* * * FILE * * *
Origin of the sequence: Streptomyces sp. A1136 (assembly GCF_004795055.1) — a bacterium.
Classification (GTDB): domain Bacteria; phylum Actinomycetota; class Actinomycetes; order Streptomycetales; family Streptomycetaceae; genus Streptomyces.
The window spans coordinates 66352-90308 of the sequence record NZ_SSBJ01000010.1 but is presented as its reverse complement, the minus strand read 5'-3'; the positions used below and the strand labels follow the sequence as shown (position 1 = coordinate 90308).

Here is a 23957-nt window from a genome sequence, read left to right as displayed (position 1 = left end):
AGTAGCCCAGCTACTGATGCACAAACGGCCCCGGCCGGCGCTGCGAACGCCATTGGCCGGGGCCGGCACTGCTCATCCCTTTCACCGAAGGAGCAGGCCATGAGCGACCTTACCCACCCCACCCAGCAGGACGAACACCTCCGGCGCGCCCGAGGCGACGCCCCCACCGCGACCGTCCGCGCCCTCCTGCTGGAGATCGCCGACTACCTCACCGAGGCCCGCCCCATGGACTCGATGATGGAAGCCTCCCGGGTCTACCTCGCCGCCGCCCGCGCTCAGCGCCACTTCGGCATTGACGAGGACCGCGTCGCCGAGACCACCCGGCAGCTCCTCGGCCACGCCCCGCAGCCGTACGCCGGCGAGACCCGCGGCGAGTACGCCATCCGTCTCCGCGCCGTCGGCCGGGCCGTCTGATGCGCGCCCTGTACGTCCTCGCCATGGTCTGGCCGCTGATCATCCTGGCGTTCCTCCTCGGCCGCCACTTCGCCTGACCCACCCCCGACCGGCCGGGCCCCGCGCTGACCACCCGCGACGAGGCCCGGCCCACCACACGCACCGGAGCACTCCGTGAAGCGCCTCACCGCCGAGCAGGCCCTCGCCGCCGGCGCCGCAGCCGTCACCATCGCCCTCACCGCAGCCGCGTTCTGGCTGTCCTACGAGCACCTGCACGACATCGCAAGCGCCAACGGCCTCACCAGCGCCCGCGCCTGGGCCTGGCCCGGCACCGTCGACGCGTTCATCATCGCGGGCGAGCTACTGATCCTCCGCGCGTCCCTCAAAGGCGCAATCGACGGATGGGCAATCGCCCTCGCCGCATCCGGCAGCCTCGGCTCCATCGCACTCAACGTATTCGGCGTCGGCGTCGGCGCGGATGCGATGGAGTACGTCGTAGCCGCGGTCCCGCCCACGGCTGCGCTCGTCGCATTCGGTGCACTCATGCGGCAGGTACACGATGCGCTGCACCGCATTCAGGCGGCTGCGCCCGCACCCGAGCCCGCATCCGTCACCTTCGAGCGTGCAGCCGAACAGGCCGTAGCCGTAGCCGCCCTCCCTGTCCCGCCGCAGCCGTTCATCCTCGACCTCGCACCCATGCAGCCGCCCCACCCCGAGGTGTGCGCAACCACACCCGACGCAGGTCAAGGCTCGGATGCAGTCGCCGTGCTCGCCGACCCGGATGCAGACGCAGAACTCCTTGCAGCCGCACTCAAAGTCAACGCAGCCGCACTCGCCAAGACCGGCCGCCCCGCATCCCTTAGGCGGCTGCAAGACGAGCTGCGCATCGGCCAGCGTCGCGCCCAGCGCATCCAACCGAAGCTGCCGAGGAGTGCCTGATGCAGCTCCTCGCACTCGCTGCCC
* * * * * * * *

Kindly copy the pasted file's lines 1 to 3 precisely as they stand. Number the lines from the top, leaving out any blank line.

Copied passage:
Origin of the sequence: Streptomyces sp. A1136 (assembly GCF_004795055.1) — a bacterium.
Classification (GTDB): domain Bacteria; phylum Actinomycetota; class Actinomycetes; order Streptomycetales; family Streptomycetaceae; genus Streptomyces.
The window spans coordinates 66352-90308 of the sequence record NZ_SSBJ01000010.1 but is presented as its reverse complement, the minus strand read 5'-3'; the positions used below and the strand labels follow the sequence as shown (position 1 = coordinate 90308).